After studying the above literature, it has been found that there are several factors that can lead to mental health issues among students, of which depression and anxiety disorders are more prevalent. The symptoms of depression include severe sadness, anger, loss of interest, sleep disorder, appetite disturbances, slow thinking, suicidal thoughts, and guilt. Anxiety disorder is basically termed as an inability to regulate fear or worry. In our survey, the data have been collected based on depression, anxiety disorder, social connectedness, and class performance.

2.2. Machine Learning Approaches Adapted to Predict Depression and Anxiety Disorder

In a previous paper [12], the authors considered 4041 patients’ datasets in STAR*D and 665 patients’ datasets in COMED. A repeated k-fold cross-validation technique has been applied to create multiple test-train folds. 25 top predictors have been extracted after applying a data-driven feature selection approach. The gradient-boosting machine learning algorithm has been trained with the top 25 features to predict the treatment outcomes. In this study, the gradient boosting model showed an accuracy of 64.6%.

A machine learning approach to identify the various levels of mental health concerns has been suggested by Ahmed et al. [13]. Five distinct AI techniques, including convolutional neural networks, support vector machines, linear discriminate analysis, k Nearest Neighbour, and linear regression, have been employed in the study to analyse data related to anxiety and depression. The CNN model had shown the highest accuracy, with 96% for anxiety and 96.8% for depression.

Sau et al. proposed a predictive model for automated diagnosis of anxiety and depression among older patients using machine learning algorithms [14]. The authors have evaluated 10 classifiers with a dataset of 510 geriatric patients and tested with 10-fold cross-validation method. Out of 10 classifiers, the random forest has shown the highest prediction accuracy of 89%.

Generalized anxiety disorders were distinguished from healthy people and major depressive disorders by Hilbert et al. using machine learning techniques [15]. They employed a sample of people with generalized anxiety disorders, healthy individuals, and people suffering from serious depression to create the dataset. They used binary support vector machine and discovered that using the clinical questionnaire data made it difficult to predict generalized anxiety disorders. For the classification of normal case and disorder, the input involving the inclusion of cortisol and grey matter volume could achieve an accuracy of 90.10% and 67.46%, respectively.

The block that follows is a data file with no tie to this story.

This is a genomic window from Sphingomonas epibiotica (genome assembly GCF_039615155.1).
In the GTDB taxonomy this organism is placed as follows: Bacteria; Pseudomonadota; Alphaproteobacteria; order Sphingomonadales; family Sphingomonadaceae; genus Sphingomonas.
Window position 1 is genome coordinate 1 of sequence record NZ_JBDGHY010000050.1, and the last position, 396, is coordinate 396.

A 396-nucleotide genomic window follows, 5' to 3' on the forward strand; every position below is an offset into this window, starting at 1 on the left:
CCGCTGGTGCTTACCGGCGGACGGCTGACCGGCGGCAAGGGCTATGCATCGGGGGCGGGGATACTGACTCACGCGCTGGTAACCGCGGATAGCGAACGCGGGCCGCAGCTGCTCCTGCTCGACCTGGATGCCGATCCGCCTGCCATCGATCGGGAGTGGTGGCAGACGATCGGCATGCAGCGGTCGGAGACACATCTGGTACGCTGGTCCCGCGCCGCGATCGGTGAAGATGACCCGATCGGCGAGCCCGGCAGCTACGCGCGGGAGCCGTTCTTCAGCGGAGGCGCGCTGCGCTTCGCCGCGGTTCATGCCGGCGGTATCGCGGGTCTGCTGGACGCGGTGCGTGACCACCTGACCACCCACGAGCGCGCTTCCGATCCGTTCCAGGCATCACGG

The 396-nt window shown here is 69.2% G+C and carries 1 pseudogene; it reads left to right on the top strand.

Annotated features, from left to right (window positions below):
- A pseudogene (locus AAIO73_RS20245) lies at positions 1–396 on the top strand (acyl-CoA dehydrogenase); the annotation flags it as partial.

Table 1.
Sociodemographic features.
- Total (N=105)
Male (N=64)
Female (N=41)
1st 28.57 34.375 19.51
2nd 12.38 6.25 21.95
3rd 15.23 12.5 19.51
4th 43.8 46.87 39.02
Yes 20.95 14.06 31.70
No 79.04 85.93 68.29
Yes 79.04 21.875 19.51
No 20.95 78.125 80.48
Rural 23.76 28.125 19.51
Urban 75.23 71.875 80.48
Occasionally 51.42 50 53.65
Often 26.66 26.56 26.82
Seldom 21.90 23.43 19.51

Mengjun Luo has proposed [16] an improved decision tree, the improved ANN algorithm. In this study, the dataset has been collected from 49 students. The pressure on people with respect to living conditions, opportunities for learning and companionship, and employment conditions have been rising as a result of society's rapid and diverse development, which poses a serious psychological problem.

From the above literature, it can be observed that not a single classifier has given a better result for all the datasets. As classifying mental health data is generally very challenging, the features used in the machine learning algorithms significantly affect the performance of the classification. The performance of the classifier is dependent on the dataset used. Sau and Bhakta [14], Ahmed et al. [13], and Hilbert et al. [15] have applied the random forest and support vector machine in the classification of mental health problems, and they have provided comparatively better results. Most of the literature studies have involved a small sample size, and to the best of our knowledge, logistic regression and linear regression have not been efficiently used for this specific problem.


3.1. Study Site

In this research, three colleges in Odisha have been selected as the study sites. The colleges have been selected because they accommodate students of ages 18-25, both from Odisha and outside of Odisha. These colleges also involve students from various branches and departments.

3.2. Participants

Males contributed to 49.2% of the reported population, while females comprised 59.8%. With 43% of students in their fourth year of college, just 28% in their first year, and 13.1% and 12.1% in their second and third years, respectively, there has been found a significant gap in the years of the students studying there. 78.5% of respondents have reported as not having an intimate partner, and 79.4% have reported to be religious. Only 24.3% of participants have reported to be raised in rural areas, compared to 75.7% who said that they were raised in an urban setting. When asked how often they worked out, only 26.2% of participants reported working out often, compared to 21.5% who said that they worked out seldom (Table 1).

3.3. Instruments of Measurement

The participants were required to fill out questionnaires on socio-demographic information, Patient Health Questionnaire (PHQ-9) [16-18], revised Social Connectedness Scale (SCS) [19, 20], General Anxiety Disorder (GAD-7) [21, 22], and questionnaire on academic performance [23-29].

3.3.1. Socio-demographic Questionnaire

The participants were questioned about their age, gender, college year, place of upbringing, intimate partner, exercise, and religion. The options given for raised were urban and rural, and for exercise, the options were seldom, often, and occasionally. Questions related to religion and intimate partner were both yes-or-no questions.

3.3.2. Patient Health Questionnaire